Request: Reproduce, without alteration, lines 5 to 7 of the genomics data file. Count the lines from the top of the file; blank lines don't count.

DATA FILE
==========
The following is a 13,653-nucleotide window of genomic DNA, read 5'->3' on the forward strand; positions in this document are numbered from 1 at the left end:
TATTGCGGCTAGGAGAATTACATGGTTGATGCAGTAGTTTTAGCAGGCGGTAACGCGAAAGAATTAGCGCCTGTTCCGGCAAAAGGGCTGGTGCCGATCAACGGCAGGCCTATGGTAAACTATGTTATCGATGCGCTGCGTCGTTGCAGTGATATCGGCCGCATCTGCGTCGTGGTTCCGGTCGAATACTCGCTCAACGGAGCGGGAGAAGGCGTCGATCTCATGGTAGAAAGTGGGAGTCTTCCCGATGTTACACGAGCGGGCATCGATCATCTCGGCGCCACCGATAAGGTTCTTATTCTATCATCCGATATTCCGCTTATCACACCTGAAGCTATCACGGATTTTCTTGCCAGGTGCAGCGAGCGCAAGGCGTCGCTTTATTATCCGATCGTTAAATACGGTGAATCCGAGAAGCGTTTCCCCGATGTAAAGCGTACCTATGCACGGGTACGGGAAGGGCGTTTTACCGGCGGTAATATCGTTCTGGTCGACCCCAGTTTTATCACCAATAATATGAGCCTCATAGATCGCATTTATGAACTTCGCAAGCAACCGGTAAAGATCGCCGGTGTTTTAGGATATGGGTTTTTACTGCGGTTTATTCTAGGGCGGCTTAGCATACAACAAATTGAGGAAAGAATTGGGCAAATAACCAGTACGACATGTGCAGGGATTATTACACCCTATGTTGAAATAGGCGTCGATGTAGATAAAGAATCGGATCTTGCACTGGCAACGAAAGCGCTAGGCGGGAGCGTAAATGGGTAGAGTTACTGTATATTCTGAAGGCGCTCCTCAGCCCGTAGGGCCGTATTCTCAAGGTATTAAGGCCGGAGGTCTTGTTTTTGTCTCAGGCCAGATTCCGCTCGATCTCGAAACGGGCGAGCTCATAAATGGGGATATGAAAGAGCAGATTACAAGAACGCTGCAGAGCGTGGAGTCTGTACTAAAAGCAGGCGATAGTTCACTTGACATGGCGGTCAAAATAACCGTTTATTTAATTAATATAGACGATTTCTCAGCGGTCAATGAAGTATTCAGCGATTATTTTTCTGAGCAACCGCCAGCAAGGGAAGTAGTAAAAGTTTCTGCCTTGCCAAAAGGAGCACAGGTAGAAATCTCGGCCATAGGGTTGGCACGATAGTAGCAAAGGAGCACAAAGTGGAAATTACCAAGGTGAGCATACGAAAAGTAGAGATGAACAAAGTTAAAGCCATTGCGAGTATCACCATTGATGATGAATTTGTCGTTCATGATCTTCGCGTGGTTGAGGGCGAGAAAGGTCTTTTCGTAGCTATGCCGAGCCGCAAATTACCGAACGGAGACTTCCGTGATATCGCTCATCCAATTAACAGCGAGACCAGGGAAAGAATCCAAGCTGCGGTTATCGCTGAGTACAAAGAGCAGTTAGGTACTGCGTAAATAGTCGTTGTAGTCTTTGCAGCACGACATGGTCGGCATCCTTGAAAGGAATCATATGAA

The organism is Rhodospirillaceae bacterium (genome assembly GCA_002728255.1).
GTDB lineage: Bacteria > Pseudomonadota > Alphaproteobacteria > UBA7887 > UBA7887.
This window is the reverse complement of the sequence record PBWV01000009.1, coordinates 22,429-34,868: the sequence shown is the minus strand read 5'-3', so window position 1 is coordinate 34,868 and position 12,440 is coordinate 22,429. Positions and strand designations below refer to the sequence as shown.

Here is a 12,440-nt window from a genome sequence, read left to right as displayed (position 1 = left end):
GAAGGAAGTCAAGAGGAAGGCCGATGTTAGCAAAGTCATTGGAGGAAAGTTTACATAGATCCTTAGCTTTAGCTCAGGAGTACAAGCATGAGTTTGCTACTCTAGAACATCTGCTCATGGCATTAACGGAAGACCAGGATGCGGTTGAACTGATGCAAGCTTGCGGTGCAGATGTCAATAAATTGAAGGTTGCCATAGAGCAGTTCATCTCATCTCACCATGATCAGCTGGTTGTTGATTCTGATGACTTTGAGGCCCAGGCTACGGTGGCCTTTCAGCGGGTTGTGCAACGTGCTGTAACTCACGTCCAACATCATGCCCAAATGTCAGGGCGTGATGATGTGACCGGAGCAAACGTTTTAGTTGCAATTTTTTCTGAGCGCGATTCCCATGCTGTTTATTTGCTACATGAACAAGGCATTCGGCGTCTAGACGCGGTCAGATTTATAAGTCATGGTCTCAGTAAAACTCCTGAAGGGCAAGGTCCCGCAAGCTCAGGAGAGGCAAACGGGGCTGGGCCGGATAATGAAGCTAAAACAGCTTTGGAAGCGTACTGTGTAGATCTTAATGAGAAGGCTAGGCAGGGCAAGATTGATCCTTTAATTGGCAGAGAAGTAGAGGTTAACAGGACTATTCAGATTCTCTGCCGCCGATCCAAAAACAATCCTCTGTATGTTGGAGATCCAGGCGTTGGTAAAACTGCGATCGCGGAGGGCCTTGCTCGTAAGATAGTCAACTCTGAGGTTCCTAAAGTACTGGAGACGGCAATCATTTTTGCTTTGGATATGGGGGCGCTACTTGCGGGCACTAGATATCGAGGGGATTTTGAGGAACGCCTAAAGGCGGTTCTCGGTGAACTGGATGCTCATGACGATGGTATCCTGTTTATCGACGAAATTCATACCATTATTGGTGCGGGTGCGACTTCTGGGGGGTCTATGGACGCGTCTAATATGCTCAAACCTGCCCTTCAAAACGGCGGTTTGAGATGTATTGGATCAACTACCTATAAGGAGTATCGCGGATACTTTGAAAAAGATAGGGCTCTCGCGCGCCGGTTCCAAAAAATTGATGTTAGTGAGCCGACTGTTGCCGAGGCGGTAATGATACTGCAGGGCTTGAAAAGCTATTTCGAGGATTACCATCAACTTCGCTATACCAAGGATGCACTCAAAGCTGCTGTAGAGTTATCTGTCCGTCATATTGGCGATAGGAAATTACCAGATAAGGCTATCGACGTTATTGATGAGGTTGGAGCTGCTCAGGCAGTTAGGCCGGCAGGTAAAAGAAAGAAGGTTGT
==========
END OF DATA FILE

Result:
This window is the reverse complement of the sequence record PBWV01000009.1, coordinates 22,429-34,868: the sequence shown is the minus strand read 5'-3', so window position 1 is coordinate 34,868 and position 12,440 is coordinate 22,429. Positions and strand designations below refer to the sequence as shown.

Here is a 12,440-nt window from a genome sequence, read left to right as displayed (position 1 = left end):
GAAGGAAGTCAAGAGGAAGGCCGATGTTAGCAAAGTCATTGGAGGAAAGTTTACATAGATCCTTAGCTTTAGCTCAGGAGTACAAGCATGAGTTTGCTACTCTAGAACATCTGCTCATGGCATTAACGGAAGACCAGGATGCGGTTGAACTGATGCAAGCTTGCGGTGCAGATGTCAATAAATTGAAGGTTGCCATAGAGCAGTTCATCTCATCTCACCATGATCAGCTGGTTGTTGATTCTGATGACTTTGAGGCCCAGGCTACGGTGGCCTTTCAGCGGGTTGTGCAACGTGCTGTAACTCACGTCCAACATCATGCCCAAATGTCAGGGCGTGATGATGTGACCGGAGCAAACGTTTTAGTTGCAATTTTTTCTGAGCGCGATTCCCATGCTGTTTATTTGCTACATGAACAAGGCATTCGGCGTCTAGACGCGGTCAGATTTATAAGTCATGGTCTCAGTAAAACTCCTGAAGGGCAAGGTCCCGCAAGCTCAGGAGAGGCAAACGGGGCTGGGCCGGATAATGAAGCTAAAACAGCTTTGGAAGCGTACTGTGTAGATCTTAATGAGAAGGCTAGGCAGGGCAAGATTGATCCTTTAATTGGCAGAGAAGTAGAGGTTAACAGGACTATTCAGATTCTCTGCCGCCGATCCAAAAACAATCCTCTGTATGTTGGAGATCCAGGCGTTGGTAAAACTGCGATCGCGGAGGGCCTTGCTCGTAAGATAGTCAACTCTGAGGTTCCTAAAGTACTGGAGACGGCAATCATTTTTGCTTTGGATATGGGGGCGCTACTTGCGGGCACTAGATATCGAGGGGATTTTGAGGAACGCCTAAAGGCGGTTCTCGGTGAACTGGATGCTCATGACGATGGTATCCTGTTTATCGACGAAATTCATACCATTATTGGTGCGGGTGCGACTTCTGGGGGGTCTATGGACGCGTCTAATATGCTCAAACCTGCCCTTCAAAACGGCGGTTTGAGATGTATTGGATCAACTACCTATAAGGAGTATCGCGGATACTTTGAAAAAGATAGGGCTCTCGCGCGCCGGTTCCAAAAAATTGATGTTAGTGAGCCGACTGTTGCCGAGGCGGTAATGATACTGCAGGGCTTGAAAAGCTATTTCGAGGATTACCATCAACTTCGCTATACCAAGGATGCACTCAAAGCTGCTGTAGAGTTATCTGTCCGTCATATTGGCGATAGGAAATTACCAGATAAGGCTATCGACGTTATTGATGAGGTTGGAGCTGCTCAGGCAGTTAGGCCGGCAGGTAAAAGAAAGAAGGTTGT